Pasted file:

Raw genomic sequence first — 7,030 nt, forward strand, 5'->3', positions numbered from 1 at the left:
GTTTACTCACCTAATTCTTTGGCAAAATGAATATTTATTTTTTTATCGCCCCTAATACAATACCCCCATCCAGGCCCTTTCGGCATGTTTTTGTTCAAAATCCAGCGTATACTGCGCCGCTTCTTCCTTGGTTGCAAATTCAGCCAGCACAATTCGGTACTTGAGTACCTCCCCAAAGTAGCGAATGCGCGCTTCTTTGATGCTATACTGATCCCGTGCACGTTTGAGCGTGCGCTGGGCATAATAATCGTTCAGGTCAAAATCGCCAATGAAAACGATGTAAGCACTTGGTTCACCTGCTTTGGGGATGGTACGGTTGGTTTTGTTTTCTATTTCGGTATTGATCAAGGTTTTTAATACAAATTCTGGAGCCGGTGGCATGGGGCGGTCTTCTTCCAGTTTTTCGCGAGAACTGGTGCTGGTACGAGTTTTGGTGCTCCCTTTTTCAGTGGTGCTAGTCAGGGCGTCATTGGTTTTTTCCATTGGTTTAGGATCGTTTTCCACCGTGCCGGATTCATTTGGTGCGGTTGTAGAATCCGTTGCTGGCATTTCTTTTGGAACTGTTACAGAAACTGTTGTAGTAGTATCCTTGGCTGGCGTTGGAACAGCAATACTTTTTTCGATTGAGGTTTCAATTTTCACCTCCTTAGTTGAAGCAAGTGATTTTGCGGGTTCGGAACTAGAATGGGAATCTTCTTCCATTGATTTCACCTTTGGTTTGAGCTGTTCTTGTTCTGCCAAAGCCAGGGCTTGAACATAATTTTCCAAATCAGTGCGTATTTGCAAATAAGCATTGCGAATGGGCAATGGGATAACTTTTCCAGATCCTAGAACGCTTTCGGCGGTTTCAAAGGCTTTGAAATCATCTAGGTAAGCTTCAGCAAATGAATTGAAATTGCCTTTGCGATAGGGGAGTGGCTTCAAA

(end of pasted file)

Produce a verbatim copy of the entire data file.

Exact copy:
Raw genomic sequence first — 7,030 nt, forward strand, 5'->3', positions numbered from 1 at the left:
GTTTACTCACCTAATTCTTTGGCAAAATGAATATTTATTTTTTTATCGCCCCTAATACAATACCCCCATCCAGGCCCTTTCGGCATGTTTTTGTTCAAAATCCAGCGTATACTGCGCCGCTTCTTCCTTGGTTGCAAATTCAGCCAGCACAATTCGGTACTTGAGTACCTCCCCAAAGTAGCGAATGCGCGCTTCTTTGATGCTATACTGATCCCGTGCACGTTTGAGCGTGCGCTGGGCATAATAATCGTTCAGGTCAAAATCGCCAATGAAAACGATGTAAGCACTTGGTTCACCTGCTTTGGGGATGGTACGGTTGGTTTTGTTTTCTATTTCGGTATTGATCAAGGTTTTTAATACAAATTCTGGAGCCGGTGGCATGGGGCGGTCTTCTTCCAGTTTTTCGCGAGAACTGGTGCTGGTACGAGTTTTGGTGCTCCCTTTTTCAGTGGTGCTAGTCAGGGCGTCATTGGTTTTTTCCATTGGTTTAGGATCGTTTTCCACCGTGCCGGATTCATTTGGTGCGGTTGTAGAATCCGTTGCTGGCATTTCTTTTGGAACTGTTACAGAAACTGTTGTAGTAGTATCCTTGGCTGGCGTTGGAACAGCAATACTTTTTTCGATTGAGGTTTCAATTTTCACCTCCTTAGTTGAAGCAAGTGATTTTGCGGGTTCGGAACTAGAATGGGAATCTTCTTCCATTGATTTCACCTTTGGTTTGAGCTGTTCTTGTTCTGCCAAAGCCAGGGCTTGAACATAATTTTCCAAATCAGTGCGTATTTGCAAATAAGCATTGCGAATGGGCAATGGGATAACTTTTCCAGATCCTAGAACGCTTTCGGCGGTTTCAAAGGCTTTGAAATCATCTAGGTAAGCTTCAGCAAATGAATTGAAATTGCCTTTGCGATAGGGGAGTGGCTTCAAA